100 Places in Spain Every Woman Should Go [EPUB]
02 November 2016, 02:44
2016 | EPUB | 4.38MB
Patricia Harris began visiting Spain shortly after the death of dictator Francisco Franco and has witnessed the country's renaissance in art, culture, and cuisine as it rejoined Europe. Drawing on three decades of intimate acquaintance with the country, she leads readers along twisting mountain roads, down to the docks of fishing villages, into the shoe outlets of Elche, and out to the muddy saffron fields of La Mancha.
She takes you down city streets of Barcelona, Madrid, Sevilla, and San Sebastian to dark flamenco clubs, sybaritic public baths, endlessly inventive tapas bars, design shops full of mantillas and fans, and into a brightly tiled chocolatería for hot chocolate and churros at 3 a.m. She explores the art from Velázquez to Picasso, architecture from the phantasmagorical vision of Antoni Gaudí's Sagrada Familia to the cool suspension spans of Santiago Calatrava.
She tells the tales of some formidable Spanish women, from a fourth-century B.C. goddess to a queen who wrested Spain from the Moors, to the twenty-first-century winemakers who elevated Spain's Toro and Rueda onto the world stage. Literary, sexy, whimsical, and even spiritual, 100 Places in Spain Every Woman Should Go is for the smart and curious traveler who wants to see Spain, her way.
A Season with the Witch: The Magic and Mayhem of Halloween in Salem, Massachusetts [EPUB]
29 October 2016, 04:48
2016 | EPUB | 10.93MB
Edgar Award-winning travel writer spends an autumn living in one of America's spookiest tourist destinations: Salem, Massachusetts
Salem, Massachusetts, may be the strangest city on the planet. A single event in its 400 years of history―the Salem Witch Trials of 1692―transformed it into the Capital of Creepy in America. But Salem is a seasonal town―and its season happens to be Halloween. Every October, this small city of 40,000 swells to more than a quarter million as witches, goblins, ghouls, and ghosts (and their admirers) descend on Essex Street. For the fall of 2015, occult enthusiast and Edgar Award-winning writer J.W. Ocker moved his family of four to downtown Salem to experience firsthand a season with the witch, visiting all of its historical sites and macabre attractions. In between, he interviews its leaders and citizens, its entrepreneurs and visitors, its street performers and Wiccans, its psychics and critics, creating a picture of this unique place and the people who revel in, or merely weather, its witchiness.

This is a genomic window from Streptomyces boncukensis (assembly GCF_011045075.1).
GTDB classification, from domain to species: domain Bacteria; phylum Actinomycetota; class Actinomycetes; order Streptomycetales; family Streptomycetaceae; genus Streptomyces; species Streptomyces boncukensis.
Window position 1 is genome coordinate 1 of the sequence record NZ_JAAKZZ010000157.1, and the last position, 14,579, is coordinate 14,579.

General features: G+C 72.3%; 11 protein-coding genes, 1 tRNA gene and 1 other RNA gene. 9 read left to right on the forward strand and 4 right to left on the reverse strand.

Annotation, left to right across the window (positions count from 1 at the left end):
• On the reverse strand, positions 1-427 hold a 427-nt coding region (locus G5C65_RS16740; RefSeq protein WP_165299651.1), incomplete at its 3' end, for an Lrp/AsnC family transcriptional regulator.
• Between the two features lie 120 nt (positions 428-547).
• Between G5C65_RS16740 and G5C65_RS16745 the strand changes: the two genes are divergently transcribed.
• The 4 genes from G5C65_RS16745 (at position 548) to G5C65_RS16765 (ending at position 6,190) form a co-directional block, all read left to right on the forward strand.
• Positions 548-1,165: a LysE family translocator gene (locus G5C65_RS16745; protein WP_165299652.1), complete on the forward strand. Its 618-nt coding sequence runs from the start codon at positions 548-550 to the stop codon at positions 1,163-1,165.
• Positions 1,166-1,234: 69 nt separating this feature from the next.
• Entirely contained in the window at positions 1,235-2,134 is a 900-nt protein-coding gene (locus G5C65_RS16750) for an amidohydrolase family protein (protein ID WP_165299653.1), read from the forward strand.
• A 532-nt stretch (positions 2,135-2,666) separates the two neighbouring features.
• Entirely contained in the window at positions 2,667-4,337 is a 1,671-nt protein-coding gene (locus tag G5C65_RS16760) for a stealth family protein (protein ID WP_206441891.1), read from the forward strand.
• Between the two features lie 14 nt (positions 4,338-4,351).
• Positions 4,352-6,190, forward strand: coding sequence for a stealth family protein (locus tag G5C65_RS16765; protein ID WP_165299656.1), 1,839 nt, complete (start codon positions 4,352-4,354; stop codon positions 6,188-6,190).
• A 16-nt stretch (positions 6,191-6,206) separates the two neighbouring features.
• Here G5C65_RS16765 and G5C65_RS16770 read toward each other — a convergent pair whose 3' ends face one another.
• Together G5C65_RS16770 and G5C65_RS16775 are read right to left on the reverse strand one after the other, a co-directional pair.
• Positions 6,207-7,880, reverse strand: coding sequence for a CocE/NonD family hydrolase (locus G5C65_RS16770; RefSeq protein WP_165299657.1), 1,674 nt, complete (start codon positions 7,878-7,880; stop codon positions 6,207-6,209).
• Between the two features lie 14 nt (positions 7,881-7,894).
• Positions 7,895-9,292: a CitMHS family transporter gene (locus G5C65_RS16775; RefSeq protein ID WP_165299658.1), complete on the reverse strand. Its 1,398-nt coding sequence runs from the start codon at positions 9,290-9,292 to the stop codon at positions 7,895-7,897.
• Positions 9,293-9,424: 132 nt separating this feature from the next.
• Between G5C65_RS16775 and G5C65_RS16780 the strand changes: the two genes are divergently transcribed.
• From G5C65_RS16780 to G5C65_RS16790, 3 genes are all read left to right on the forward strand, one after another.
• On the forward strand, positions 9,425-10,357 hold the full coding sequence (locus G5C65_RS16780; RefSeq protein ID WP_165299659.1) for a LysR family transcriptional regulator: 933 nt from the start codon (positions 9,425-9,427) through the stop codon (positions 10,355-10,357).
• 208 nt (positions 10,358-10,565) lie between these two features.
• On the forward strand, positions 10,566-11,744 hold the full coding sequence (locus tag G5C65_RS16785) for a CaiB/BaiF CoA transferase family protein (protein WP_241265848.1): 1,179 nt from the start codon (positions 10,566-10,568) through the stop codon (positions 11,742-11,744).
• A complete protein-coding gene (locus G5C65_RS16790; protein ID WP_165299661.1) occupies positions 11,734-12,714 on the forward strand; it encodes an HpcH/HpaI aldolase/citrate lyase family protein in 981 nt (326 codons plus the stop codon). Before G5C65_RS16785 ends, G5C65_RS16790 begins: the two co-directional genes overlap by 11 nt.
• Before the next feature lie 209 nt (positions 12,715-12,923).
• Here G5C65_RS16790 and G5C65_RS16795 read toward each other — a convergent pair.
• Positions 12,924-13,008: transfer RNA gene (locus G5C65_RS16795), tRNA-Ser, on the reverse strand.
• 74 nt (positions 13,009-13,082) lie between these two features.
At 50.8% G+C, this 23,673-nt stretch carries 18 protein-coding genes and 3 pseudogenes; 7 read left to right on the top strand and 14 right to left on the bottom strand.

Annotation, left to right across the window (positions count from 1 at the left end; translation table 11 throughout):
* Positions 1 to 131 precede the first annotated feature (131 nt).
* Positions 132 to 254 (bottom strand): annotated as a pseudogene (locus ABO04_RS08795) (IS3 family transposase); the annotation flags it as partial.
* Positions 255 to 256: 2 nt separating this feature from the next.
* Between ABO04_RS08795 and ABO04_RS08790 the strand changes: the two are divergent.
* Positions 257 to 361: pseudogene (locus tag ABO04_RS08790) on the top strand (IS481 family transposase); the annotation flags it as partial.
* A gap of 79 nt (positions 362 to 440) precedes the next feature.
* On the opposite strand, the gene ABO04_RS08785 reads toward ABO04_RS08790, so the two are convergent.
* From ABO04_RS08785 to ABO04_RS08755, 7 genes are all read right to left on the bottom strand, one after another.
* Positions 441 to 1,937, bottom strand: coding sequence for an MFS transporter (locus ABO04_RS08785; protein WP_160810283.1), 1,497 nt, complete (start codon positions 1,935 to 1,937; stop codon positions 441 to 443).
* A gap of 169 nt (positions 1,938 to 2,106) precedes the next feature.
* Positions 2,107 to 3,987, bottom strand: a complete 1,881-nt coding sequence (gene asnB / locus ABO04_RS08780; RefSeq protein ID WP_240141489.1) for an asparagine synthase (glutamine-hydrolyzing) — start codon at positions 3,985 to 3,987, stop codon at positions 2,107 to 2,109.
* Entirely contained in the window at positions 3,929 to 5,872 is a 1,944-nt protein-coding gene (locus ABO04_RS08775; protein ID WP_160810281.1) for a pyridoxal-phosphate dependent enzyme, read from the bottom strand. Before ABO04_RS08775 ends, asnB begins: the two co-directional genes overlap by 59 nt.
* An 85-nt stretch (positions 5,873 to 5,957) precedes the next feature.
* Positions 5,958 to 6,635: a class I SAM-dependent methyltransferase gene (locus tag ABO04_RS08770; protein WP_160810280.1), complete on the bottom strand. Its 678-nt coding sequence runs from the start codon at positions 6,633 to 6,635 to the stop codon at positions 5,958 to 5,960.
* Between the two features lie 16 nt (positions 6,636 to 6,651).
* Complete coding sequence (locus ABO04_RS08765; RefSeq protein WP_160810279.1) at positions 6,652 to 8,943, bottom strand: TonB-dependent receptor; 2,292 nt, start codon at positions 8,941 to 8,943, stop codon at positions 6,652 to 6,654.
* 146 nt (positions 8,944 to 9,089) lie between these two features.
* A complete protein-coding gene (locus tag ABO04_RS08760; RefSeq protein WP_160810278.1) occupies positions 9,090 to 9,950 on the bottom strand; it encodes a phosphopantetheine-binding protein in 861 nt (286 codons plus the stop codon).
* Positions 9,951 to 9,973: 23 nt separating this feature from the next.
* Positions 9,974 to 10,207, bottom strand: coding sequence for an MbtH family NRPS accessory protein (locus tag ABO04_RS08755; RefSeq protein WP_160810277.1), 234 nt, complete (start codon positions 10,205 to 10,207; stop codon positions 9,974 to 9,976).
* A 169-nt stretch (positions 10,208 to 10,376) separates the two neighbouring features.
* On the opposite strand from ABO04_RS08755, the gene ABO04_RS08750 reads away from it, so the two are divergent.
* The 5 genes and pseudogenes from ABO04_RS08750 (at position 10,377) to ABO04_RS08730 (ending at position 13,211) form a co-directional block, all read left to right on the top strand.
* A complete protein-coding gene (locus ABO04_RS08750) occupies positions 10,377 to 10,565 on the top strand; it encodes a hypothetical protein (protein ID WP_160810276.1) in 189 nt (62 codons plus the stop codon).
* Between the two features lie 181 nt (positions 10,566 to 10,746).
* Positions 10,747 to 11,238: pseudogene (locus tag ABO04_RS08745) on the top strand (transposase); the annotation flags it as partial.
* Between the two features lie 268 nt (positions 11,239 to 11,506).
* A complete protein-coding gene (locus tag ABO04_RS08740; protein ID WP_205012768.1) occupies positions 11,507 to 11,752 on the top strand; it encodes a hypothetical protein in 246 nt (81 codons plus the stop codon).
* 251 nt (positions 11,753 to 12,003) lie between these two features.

Why the Dutch are Different: A Journey into the Hidden Heart of the Netherlands [EPUB]
26 October 2016, 15:34
2015 | EPUB | 2.54MB
Stranded at Schiphol airport, Ben Coates called up a friendly Dutch girl he'd met some months earlier. He stayed for dinner. Actually, he stayed for good.
In the first book to consider the hidden heart and history of the Netherlands from a modern perspective, the author explores the length and breadth of his adopted homeland and discovers why one of the world's smallest countries is also so significant and so fascinating. It is a self-made country, the Dutch national character shaped by the ongoing battle to keep the water out from the love of dairy and beer to the attitude to nature and the famous tolerance.
Ben Coates investigates what makes the Dutch the Dutch, why the Netherlands is much more than Holland and why the colour orange is so important. Along the way he reveals why they are the world's tallest people and have the best carnival outside Brazil. He learns why Amsterdam's brothels are going out of business, who really killed Anne Frank, and how the Dutch manage to be richer than almost everyone else despite working far less. He also discovers a country which is changing fast, with the Dutch now questioning many of the liberal policies which made their nation famous.
A personal portrait of a fascinating people, a sideways history and an entertaining travelogue, Why the Dutch are Different is the story of an Englishman who went Dutch. And loved it.